I reminded my mum about this recently, and actually, I think that it helps mum to remember my 'real' grandmother, not the shell she is now.

harassedandherbug Thu 07-Jul-11 12:44:37

Thank you all for your replies.

It's certainly been a hard time for all of us and probably the thing I've found hardest is not being able to turn to my mum as I would normally have when things were at their worst.

It's really hard to tell if it's the illness or if she's getting old! I can remember my Grandma being quite nasty about people sometimes, so wondered if it was an age thing. She's got several niggle illnesses and gp told her that having gone through what she did does age the body, and given her age.... I've kind of got to that stage where I realise they're not going to go on forever sad.

lunar1 Thu 07-Jul-11 12:51:30

I know it doesnt help but if your mum wasn't like this before then the change will be from the brain damage. I have worked in neurorehab for over a decade and have seen the most mild mannered people become very violent and nasty. They can loose all awareness of the consequences of their actions and have no idea of what is appropriate.

As another poster has said, get in touch with headway, they can be a brilliant source of information and support.

Just keep remembering your mum for who she was before, she will probably have now idea how her behavior has changed and how others are feeling.

Chulita Thu 07-Jul-11 12:57:07

For a moment I thought you were my cousin posting this. My aunt had exactly the same thing at exactly the same time. She's a completely different person since coming out of hospital and is very abrupt, rude and selfish. She lives with my grandad and she can be really horrible to him, he's 88 and is down as her main carer. It's so hard for him but we all live a long way away so we can't help much.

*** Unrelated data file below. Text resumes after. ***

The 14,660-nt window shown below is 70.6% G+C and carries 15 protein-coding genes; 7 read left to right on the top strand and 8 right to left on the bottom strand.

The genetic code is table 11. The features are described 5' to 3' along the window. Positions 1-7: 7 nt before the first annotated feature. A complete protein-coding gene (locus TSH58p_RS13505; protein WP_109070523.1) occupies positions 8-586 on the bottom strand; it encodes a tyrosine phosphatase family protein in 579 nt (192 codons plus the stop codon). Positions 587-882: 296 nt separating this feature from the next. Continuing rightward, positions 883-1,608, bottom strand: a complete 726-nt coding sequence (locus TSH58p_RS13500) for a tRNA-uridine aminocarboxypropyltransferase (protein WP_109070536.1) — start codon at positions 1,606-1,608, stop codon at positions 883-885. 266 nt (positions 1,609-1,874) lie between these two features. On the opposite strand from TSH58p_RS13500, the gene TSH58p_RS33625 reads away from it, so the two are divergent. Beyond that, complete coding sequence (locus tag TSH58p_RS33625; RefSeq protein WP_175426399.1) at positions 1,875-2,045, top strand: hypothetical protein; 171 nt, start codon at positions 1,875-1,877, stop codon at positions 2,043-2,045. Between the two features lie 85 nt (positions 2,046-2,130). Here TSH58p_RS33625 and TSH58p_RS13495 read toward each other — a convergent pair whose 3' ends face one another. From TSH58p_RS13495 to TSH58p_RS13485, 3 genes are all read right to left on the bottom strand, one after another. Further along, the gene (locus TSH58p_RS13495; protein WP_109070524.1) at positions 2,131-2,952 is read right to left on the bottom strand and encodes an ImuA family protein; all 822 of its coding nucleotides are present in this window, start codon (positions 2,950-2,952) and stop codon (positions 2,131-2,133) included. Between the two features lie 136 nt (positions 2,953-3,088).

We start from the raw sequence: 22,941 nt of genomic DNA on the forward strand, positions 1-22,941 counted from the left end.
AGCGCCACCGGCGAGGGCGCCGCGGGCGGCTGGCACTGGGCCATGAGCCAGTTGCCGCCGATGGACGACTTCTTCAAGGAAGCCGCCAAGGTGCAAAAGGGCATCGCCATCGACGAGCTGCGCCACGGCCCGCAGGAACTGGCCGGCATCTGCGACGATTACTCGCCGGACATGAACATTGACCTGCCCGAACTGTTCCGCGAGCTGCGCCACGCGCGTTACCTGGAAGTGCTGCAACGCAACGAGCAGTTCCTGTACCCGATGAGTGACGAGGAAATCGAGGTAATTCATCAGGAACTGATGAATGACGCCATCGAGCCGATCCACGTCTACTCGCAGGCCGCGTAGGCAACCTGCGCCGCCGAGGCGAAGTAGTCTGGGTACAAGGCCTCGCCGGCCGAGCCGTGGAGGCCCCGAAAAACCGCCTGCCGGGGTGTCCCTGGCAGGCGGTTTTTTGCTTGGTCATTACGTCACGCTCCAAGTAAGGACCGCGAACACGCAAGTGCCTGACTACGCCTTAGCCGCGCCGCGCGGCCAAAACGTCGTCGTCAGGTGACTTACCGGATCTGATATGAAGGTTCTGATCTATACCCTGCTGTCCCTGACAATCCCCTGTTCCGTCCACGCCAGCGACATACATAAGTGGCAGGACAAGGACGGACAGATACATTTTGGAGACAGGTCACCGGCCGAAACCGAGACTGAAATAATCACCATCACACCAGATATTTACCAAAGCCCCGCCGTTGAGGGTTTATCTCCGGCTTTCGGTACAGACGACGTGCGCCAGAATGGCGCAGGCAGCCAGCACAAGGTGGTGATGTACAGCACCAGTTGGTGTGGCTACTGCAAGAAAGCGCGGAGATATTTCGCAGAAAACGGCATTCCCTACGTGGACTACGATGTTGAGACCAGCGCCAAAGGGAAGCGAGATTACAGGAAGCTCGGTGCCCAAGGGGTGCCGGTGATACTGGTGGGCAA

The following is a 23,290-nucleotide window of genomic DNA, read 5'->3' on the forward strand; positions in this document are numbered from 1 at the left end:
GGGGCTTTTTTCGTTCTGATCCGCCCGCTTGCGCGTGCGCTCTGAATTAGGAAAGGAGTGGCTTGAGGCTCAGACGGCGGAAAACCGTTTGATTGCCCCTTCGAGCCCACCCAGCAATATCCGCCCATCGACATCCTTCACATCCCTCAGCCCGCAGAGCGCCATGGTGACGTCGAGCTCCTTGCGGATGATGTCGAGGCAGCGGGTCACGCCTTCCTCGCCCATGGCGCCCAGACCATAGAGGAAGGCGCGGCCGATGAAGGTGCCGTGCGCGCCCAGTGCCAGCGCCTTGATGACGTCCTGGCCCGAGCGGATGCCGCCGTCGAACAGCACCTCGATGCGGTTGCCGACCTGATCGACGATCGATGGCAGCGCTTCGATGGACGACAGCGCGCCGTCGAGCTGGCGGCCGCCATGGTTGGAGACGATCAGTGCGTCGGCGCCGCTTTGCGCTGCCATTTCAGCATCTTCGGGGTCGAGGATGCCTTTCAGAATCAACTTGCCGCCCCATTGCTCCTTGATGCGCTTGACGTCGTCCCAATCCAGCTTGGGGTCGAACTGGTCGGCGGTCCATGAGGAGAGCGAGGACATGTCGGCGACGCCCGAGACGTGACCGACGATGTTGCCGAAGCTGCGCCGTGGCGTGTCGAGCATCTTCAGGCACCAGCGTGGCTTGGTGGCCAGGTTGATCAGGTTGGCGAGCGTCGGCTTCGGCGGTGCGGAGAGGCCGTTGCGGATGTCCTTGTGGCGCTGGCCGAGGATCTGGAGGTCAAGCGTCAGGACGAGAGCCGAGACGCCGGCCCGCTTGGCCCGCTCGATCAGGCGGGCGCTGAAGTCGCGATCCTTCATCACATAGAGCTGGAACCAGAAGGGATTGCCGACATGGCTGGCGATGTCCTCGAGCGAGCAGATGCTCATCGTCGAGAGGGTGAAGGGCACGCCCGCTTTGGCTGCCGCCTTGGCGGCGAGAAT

A lady from Headway comes once or twice a week and encourages her to try new things/takes her out on trips which is very helpful for my grandad.
I know it's no help but it seems to be common and it won't be anything your mum can control. If you can contact Headway they might be able to suggest ways of encouraging her to be pro-active with her own recovery.

VeronicaCake Thu 07-Jul-11 13:03:28

I'm so sorry about your mmc.

I have frontal lobe epilepsy and am on anti-epilepsy drugs. These temporarily change my mood and behaviour. I can't explain what it feels like to suddenly act out of character (in my case I become unreasonably angry) and then snap back but it is horrible. If it is the aneurysms causing your mother's behaviour then it probably feels pretty horrible for her too.

I completely sympathise with your pain at what your mother said but I think your pain and hers will only increase if you start wondering if she could control her behaviour. There are two ways of reading this - either she can't control it in which case this is shit for both of you, or she can in which case she is choosing to be wilfully nasty for no good reason. The latter isn't any more comforting than the former.

As well as chatting to Headway do you have decent emotional support around you? I really needed my Mum in the early stages of pregnancy, especially after an earlier mc and I understand why not being able to rely on her right now must be distressing. Is there an aunt or sister or friend you could talk about all this with?

ddubsgirl Thu 07-Jul-11 13:29:27

my mil has had this too and yes she changed,before she would bite her tongue but now she just says it and can be very tackless in the way she says things,she accused us of lying at our neices birthday in front of everyone and her other son & daughter told her she was rude and out of line,she said she ment it as a joke but we didnt find it funny sad